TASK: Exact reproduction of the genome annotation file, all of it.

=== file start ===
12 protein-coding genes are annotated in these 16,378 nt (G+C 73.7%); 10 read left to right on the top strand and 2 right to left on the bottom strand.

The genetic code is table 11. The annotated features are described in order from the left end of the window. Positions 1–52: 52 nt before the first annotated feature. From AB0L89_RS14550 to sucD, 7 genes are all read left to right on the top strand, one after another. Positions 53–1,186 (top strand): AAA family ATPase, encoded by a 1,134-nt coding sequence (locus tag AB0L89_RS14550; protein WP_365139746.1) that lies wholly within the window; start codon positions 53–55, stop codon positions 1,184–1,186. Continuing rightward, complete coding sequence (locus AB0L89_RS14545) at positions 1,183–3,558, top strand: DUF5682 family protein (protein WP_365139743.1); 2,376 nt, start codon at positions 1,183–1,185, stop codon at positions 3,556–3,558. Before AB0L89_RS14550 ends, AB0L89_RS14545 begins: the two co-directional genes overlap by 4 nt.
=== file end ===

12 protein-coding genes are annotated in these 16,378 nt (G+C 73.7%); 10 read left to right on the top strand and 2 right to left on the bottom strand.

The genetic code is table 11. The annotated features are described in order from the left end of the window. Positions 1–52: 52 nt before the first annotated feature. From AB0L89_RS14550 to sucD, 7 genes are all read left to right on the top strand, one after another. Positions 53–1,186 (top strand): AAA family ATPase, encoded by a 1,134-nt coding sequence (locus tag AB0L89_RS14550; protein WP_365139746.1) that lies wholly within the window; start codon positions 53–55, stop codon positions 1,184–1,186. Continuing rightward, complete coding sequence (locus AB0L89_RS14545) at positions 1,183–3,558, top strand: DUF5682 family protein (protein WP_365139743.1); 2,376 nt, start codon at positions 1,183–1,185, stop codon at positions 3,556–3,558. Before AB0L89_RS14550 ends, AB0L89_RS14545 begins: the two co-directional genes overlap by 4 nt.